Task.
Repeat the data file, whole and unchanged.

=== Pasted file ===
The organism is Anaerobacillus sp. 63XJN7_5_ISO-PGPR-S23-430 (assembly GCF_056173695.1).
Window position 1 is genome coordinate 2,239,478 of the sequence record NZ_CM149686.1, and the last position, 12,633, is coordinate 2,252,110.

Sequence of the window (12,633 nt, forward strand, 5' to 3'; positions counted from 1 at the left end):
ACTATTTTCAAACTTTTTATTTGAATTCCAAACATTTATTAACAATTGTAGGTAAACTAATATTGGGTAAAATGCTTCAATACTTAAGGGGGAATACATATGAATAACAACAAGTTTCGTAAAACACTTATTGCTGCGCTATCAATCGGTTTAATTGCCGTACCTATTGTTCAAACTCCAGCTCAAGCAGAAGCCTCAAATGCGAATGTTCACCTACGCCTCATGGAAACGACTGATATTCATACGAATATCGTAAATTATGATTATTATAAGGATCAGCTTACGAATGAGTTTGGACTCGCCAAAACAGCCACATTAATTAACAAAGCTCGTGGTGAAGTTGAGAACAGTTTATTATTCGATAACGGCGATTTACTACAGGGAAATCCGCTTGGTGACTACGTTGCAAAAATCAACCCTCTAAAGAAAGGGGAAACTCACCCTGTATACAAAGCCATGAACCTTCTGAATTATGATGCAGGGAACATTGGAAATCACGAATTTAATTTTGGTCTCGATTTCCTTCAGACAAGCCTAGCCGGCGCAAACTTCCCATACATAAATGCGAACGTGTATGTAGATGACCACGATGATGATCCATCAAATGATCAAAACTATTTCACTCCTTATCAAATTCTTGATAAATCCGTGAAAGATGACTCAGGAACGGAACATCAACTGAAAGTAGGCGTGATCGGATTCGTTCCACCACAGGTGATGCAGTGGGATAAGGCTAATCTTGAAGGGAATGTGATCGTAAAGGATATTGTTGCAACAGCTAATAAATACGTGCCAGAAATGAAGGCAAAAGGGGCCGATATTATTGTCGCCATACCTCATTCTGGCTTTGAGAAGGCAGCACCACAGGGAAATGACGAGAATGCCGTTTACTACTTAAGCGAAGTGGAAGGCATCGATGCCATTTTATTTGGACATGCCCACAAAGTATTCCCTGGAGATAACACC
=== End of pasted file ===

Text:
The organism is Anaerobacillus sp. 63XJN7_5_ISO-PGPR-S23-430 (assembly GCF_056173695.1).
Window position 1 is genome coordinate 2,239,478 of the sequence record NZ_CM149686.1, and the last position, 12,633, is coordinate 2,252,110.

Sequence of the window (12,633 nt, forward strand, 5' to 3'; positions counted from 1 at the left end):
ACTATTTTCAAACTTTTTATTTGAATTCCAAACATTTATTAACAATTGTAGGTAAACTAATATTGGGTAAAATGCTTCAATACTTAAGGGGGAATACATATGAATAACAACAAGTTTCGTAAAACACTTATTGCTGCGCTATCAATCGGTTTAATTGCCGTACCTATTGTTCAAACTCCAGCTCAAGCAGAAGCCTCAAATGCGAATGTTCACCTACGCCTCATGGAAACGACTGATATTCATACGAATATCGTAAATTATGATTATTATAAGGATCAGCTTACGAATGAGTTTGGACTCGCCAAAACAGCCACATTAATTAACAAAGCTCGTGGTGAAGTTGAGAACAGTTTATTATTCGATAACGGCGATTTACTACAGGGAAATCCGCTTGGTGACTACGTTGCAAAAATCAACCCTCTAAAGAAAGGGGAAACTCACCCTGTATACAAAGCCATGAACCTTCTGAATTATGATGCAGGGAACATTGGAAATCACGAATTTAATTTTGGTCTCGATTTCCTTCAGACAAGCCTAGCCGGCGCAAACTTCCCATACATAAATGCGAACGTGTATGTAGATGACCACGATGATGATCCATCAAATGATCAAAACTATTTCACTCCTTATCAAATTCTTGATAAATCCGTGAAAGATGACTCAGGAACGGAACATCAACTGAAAGTAGGCGTGATCGGATTCGTTCCACCACAGGTGATGCAGTGGGATAAGGCTAATCTTGAAGGGAATGTGATCGTAAAGGATATTGTTGCAACAGCTAATAAATACGTGCCAGAAATGAAGGCAAAAGGGGCCGATATTATTGTCGCCATACCTCATTCTGGCTTTGAGAAGGCAGCACCACAGGGAAATGACGAGAATGCCGTTTACTACTTAAGCGAAGTGGAAGGCATCGATGCCATTTTATTTGGACATGCCCACAAAGTATTCCCTGGAGATAACACC